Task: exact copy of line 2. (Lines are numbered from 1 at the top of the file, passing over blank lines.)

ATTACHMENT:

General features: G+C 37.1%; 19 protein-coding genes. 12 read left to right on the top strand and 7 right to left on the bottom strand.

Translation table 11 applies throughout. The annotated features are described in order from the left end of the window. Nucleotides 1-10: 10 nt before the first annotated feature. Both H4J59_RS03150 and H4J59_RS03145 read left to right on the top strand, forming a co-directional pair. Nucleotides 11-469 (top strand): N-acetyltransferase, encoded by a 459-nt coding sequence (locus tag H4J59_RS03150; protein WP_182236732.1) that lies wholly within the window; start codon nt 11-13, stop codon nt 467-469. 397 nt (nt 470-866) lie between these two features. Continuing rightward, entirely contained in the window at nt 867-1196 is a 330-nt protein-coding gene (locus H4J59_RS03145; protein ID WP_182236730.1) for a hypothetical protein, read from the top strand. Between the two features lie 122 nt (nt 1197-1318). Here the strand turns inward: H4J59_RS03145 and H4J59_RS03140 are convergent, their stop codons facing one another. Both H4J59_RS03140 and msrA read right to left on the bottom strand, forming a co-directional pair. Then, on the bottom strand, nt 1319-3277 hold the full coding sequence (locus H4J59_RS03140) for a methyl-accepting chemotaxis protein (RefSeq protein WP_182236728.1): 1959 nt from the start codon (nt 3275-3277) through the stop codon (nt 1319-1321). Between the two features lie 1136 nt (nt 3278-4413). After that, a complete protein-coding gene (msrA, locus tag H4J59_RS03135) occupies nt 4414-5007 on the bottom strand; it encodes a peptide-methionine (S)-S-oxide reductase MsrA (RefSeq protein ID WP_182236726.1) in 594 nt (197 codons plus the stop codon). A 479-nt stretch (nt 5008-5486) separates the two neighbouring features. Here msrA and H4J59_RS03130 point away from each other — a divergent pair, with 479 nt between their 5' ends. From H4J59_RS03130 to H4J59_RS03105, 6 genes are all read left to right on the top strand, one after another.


Translation table 11 applies throughout. The annotated features are described in order from the left end of the window. Nucleotides 1-10: 10 nt before the first annotated feature. Both H4J59_RS03150 and H4J59_RS03145 read left to right on the top strand, forming a co-directional pair. Nucleotides 11-469 (top strand): N-acetyltransferase, encoded by a 459-nt coding sequence (locus tag H4J59_RS03150; protein WP_182236732.1) that lies wholly within the window; start codon nt 11-13, stop codon nt 467-469. 397 nt (nt 470-866) lie between these two features. Continuing rightward, entirely contained in the window at nt 867-1196 is a 330-nt protein-coding gene (locus H4J59_RS03145; protein ID WP_182236730.1) for a hypothetical protein, read from the top strand. Between the two features lie 122 nt (nt 1197-1318). Here the strand turns inward: H4J59_RS03145 and H4J59_RS03140 are convergent, their stop codons facing one another. Both H4J59_RS03140 and msrA read right to left on the bottom strand, forming a co-directional pair. Then, on the bottom strand, nt 1319-3277 hold the full coding sequence (locus H4J59_RS03140) for a methyl-accepting chemotaxis protein (RefSeq protein WP_182236728.1): 1959 nt from the start codon (nt 3275-3277) through the stop codon (nt 1319-1321). Between the two features lie 1136 nt (nt 3278-4413). After that, a complete protein-coding gene (msrA, locus tag H4J59_RS03135) occupies nt 4414-5007 on the bottom strand; it encodes a peptide-methionine (S)-S-oxide reductase MsrA (RefSeq protein ID WP_182236726.1) in 594 nt (197 codons plus the stop codon). A 479-nt stretch (nt 5008-5486) separates the two neighbouring features. Here msrA and H4J59_RS03130 point away from each other — a divergent pair, with 479 nt between their 5' ends. From H4J59_RS03130 to H4J59_RS03105, 6 genes are all read left to right on the top strand, one after another.